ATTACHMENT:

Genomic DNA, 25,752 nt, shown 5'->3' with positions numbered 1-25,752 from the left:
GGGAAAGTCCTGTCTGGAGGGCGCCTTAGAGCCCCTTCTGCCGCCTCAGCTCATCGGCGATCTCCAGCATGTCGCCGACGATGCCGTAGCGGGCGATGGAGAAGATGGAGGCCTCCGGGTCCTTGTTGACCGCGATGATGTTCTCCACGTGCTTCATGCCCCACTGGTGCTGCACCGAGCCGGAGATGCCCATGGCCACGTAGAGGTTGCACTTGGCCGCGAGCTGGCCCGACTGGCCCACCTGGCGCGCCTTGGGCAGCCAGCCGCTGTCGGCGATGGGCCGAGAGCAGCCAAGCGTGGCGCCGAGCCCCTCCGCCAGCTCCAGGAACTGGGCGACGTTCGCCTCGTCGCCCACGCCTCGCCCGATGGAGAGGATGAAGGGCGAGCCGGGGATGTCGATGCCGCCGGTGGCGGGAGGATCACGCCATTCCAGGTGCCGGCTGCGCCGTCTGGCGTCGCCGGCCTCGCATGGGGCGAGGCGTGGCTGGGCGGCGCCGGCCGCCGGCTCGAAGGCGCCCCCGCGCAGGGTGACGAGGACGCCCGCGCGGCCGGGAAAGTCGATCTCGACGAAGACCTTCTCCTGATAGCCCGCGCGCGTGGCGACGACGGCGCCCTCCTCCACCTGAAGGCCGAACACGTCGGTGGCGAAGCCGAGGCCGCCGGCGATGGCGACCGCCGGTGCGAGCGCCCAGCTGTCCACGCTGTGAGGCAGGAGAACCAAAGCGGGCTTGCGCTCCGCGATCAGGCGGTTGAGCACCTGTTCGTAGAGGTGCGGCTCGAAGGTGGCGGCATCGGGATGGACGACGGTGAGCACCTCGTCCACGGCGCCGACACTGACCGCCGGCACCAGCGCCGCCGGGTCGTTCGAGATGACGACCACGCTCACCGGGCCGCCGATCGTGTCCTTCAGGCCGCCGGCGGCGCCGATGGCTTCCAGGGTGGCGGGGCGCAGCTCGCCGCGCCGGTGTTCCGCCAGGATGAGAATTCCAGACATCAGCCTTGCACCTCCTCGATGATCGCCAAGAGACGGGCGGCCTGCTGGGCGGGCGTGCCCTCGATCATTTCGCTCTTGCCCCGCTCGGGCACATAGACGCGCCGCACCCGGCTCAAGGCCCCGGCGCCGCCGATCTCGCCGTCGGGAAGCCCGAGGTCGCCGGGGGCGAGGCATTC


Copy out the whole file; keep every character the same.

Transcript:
Genomic DNA, 25,752 nt, shown 5'->3' with positions numbered 1-25,752 from the left:
GGGAAAGTCCTGTCTGGAGGGCGCCTTAGAGCCCCTTCTGCCGCCTCAGCTCATCGGCGATCTCCAGCATGTCGCCGACGATGCCGTAGCGGGCGATGGAGAAGATGGAGGCCTCCGGGTCCTTGTTGACCGCGATGATGTTCTCCACGTGCTTCATGCCCCACTGGTGCTGCACCGAGCCGGAGATGCCCATGGCCACGTAGAGGTTGCACTTGGCCGCGAGCTGGCCCGACTGGCCCACCTGGCGCGCCTTGGGCAGCCAGCCGCTGTCGGCGATGGGCCGAGAGCAGCCAAGCGTGGCGCCGAGCCCCTCCGCCAGCTCCAGGAACTGGGCGACGTTCGCCTCGTCGCCCACGCCTCGCCCGATGGAGAGGATGAAGGGCGAGCCGGGGATGTCGATGCCGCCGGTGGCGGGAGGATCACGCCATTCCAGGTGCCGGCTGCGCCGTCTGGCGTCGCCGGCCTCGCATGGGGCGAGGCGTGGCTGGGCGGCGCCGGCCGCCGGCTCGAAGGCGCCCCCGCGCAGGGTGACGAGGACGCCCGCGCGGCCGGGAAAGTCGATCTCGACGAAGACCTTCTCCTGATAGCCCGCGCGCGTGGCGACGACGGCGCCCTCCTCCACCTGAAGGCCGAACACGTCGGTGGCGAAGCCGAGGCCGCCGGCGATGGCGACCGCCGGTGCGAGCGCCCAGCTGTCCACGCTGTGAGGCAGGAGAACCAAAGCGGGCTTGCGCTCCGCGATCAGGCGGTTGAGCACCTGTTCGTAGAGGTGCGGCTCGAAGGTGGCGGCATCGGGATGGACGACGGTGAGCACCTCGTCCACGGCGCCGACACTGACCGCCGGCACCAGCGCCGCCGGGTCGTTCGAGATGACGACCACGCTCACCGGGCCGCCGATCGTGTCCTTCAGGCCGCCGGCGGCGCCGATGGCTTCCAGGGTGGCGGGGCGCAGCTCGCCGCGCCGGTGTTCCGCCAGGATGAGAATTCCAGACATCAGCCTTGCACCTCCTCGATGATCGCCAAGAGACGGGCGGCCTGCTGGGCGGGCGTGCCCTCGATCATTTCGCTCTTGCCCCGCTCGGGCACATAGACGCGCCGCACCCGGCTCAAGGCCCCGGCGCCGCCGATCTCGCCGTCGGGAAGCCCGAGGTCGCCGGGGGCGAGGCATTC